Linked publicationsback to top

Events of 1922back to top

Current affairs

The British Broadcasting Company (later British Broadcasting Corporation) is established to experiment with radio broadcasting. It is the largest broadcasting corporation in the world, providing radio, television and Internet services to the public in Britain and across the world.

Art and science

1922 is a key year for modernist literature with the publication of James Joyce's novel, Ulysses and T.S. Eliot's poem, The Waste Land. Both broke new ground with Ulysses (loosely based on Homer's Odyssey) introducing the 'stream of consciousness' narrative technique, and The Waste Land experimenting with multiple voices and a patchwork of literary, historic, mythological and personal allusions.

International

The Soviet Union is formed under Joseph Stalin who takes power after Lenin suffers a debilitating stroke.
In an attempt to avoid civil war, King Victor Emmanuel III of Italy invites Benito Mussolini to form a new government following the Fascist Party's March on Rome.

Tell us more back to top

Can you tell us more about this portrait? Spotted an error, information that is missing (a sitter’s life dates, occupation or family relationships, or a date of portrait for example) or do you know anything that we don't know? If you have information to share please complete the form below.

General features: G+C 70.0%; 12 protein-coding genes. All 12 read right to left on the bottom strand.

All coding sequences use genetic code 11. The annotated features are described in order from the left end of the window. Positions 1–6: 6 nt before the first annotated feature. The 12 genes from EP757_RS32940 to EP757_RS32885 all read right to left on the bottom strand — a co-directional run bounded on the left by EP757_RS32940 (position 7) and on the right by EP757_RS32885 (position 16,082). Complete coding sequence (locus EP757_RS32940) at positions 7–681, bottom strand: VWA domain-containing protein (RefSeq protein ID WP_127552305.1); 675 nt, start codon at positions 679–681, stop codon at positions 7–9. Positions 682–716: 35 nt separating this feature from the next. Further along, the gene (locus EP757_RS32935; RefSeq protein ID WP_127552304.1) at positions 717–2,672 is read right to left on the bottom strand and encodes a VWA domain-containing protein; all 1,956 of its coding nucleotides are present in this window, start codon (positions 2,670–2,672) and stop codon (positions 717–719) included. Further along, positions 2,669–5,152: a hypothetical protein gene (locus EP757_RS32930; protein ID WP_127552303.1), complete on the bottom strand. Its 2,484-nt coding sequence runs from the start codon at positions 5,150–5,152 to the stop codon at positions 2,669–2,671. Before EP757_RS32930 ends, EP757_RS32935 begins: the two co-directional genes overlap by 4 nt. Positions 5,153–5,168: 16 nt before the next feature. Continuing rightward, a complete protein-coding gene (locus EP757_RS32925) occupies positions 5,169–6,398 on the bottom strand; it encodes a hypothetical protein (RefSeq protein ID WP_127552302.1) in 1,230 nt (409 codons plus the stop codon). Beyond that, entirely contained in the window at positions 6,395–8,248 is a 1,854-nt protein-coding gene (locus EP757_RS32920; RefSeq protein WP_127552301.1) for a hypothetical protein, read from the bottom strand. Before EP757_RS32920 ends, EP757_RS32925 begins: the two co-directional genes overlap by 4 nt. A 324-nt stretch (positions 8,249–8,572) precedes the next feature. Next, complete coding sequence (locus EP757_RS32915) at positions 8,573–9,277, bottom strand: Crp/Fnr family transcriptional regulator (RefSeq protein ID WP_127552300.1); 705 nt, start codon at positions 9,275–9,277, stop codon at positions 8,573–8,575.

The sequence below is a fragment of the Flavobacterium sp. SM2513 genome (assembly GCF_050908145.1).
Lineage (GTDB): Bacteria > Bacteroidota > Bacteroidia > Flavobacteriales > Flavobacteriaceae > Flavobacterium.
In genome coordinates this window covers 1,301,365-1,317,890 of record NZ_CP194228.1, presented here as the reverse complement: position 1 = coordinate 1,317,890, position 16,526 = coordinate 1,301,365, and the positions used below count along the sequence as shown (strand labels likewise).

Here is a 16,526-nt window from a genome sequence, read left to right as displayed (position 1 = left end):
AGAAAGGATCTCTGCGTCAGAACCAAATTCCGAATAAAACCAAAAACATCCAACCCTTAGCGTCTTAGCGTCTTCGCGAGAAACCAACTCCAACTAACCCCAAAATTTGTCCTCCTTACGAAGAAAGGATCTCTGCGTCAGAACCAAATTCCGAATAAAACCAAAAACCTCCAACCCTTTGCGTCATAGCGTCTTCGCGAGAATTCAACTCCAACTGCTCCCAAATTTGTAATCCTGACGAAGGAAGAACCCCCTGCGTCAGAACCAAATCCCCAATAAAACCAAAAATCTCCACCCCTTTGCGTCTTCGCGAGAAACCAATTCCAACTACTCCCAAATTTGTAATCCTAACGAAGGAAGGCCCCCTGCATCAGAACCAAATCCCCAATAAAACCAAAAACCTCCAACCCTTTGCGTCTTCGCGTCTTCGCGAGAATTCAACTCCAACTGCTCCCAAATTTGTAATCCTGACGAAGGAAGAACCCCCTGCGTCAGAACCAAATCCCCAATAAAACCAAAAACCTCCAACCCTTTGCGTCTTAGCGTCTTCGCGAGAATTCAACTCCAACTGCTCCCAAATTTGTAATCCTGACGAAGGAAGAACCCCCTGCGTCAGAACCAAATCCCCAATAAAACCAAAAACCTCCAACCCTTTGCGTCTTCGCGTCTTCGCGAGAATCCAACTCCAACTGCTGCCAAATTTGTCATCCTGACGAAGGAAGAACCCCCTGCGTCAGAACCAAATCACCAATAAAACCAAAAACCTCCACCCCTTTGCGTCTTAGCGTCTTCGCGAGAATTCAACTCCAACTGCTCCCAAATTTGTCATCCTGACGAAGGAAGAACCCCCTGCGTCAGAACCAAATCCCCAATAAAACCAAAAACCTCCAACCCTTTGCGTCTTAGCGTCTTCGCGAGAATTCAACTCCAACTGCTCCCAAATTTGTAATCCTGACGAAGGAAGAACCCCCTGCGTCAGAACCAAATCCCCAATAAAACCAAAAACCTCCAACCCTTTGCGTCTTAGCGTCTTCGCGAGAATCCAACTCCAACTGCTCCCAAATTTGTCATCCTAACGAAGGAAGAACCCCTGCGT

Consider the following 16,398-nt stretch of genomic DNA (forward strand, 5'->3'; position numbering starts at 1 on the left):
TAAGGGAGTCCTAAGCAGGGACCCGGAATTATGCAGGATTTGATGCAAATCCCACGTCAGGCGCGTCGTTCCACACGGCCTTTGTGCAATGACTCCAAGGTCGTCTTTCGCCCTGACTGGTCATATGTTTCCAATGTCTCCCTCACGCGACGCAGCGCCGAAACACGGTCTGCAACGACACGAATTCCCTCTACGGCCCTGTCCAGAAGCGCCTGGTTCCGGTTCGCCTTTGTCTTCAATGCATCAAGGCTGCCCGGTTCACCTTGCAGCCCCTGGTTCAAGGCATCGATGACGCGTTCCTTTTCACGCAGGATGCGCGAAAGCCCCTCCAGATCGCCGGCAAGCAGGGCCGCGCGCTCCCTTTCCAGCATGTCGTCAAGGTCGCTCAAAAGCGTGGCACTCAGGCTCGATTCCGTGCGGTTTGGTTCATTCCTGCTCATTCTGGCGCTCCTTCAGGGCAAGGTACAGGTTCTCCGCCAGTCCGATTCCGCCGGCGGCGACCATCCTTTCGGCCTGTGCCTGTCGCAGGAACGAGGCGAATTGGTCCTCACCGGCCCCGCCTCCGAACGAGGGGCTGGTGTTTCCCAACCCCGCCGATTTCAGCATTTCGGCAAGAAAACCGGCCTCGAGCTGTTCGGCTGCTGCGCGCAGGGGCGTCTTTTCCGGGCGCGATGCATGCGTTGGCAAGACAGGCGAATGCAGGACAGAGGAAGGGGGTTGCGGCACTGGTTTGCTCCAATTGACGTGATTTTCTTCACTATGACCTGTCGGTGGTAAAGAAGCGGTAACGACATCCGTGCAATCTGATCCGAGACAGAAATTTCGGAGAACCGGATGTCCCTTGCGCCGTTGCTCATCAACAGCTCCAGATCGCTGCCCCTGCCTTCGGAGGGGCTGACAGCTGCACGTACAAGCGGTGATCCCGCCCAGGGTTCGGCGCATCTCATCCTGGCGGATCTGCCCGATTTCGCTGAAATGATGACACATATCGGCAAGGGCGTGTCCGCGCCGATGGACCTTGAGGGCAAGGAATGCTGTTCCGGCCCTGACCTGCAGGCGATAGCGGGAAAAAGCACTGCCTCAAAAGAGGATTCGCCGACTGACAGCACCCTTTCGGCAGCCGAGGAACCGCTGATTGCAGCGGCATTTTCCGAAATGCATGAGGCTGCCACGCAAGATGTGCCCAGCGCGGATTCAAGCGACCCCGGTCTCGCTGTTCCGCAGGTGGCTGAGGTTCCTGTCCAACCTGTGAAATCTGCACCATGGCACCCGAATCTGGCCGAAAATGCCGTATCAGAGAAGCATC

If you require information from us, please use our Archive enquiry service. If you wish to license this image, please use our Rights and Images service.

Please note that we cannot provide valuations.

We digitise over 8,000 portraits a year and we cannot guarantee being able to digitise images that are not already scheduled.

What can you tell us?close

There are occasions when we are unsure of the identity of a sitter or artist, their life dates, occupation or have not recorded their family relationships. Sometimes we have not recorded the date of a portrait. Do you have specialist knowledge or a particular interest about any aspect of the portrait or sitter or artist that you can share with us? We would welcome any information that adds to and enhances our information and understanding about a particular portrait, sitter or artist.

Citationclose

How do you know this? Please could you let us know your source of information.

* Permission to publish (Privacy information)
Privacy Informationclose

The National Portrait Gallery will NOT use your information to contact you or store for any other purpose than to investigate or display your contribution. By ticking permission to publish you are indicating your agreement for your contribution to be shown on this collection item page. Please note your email address will not be displayed on the page nor will it be used for any marketing material or promotion of any kind.

Please ensure your comments are relevant and appropriate. Your contributions must be polite and with no intention of causing trouble. All contributions are moderated.

Your Emailclose

Contributions are moderated. We'll need your email address so that we can follow up on the information provided and contact you to let you know when your contribution has been published.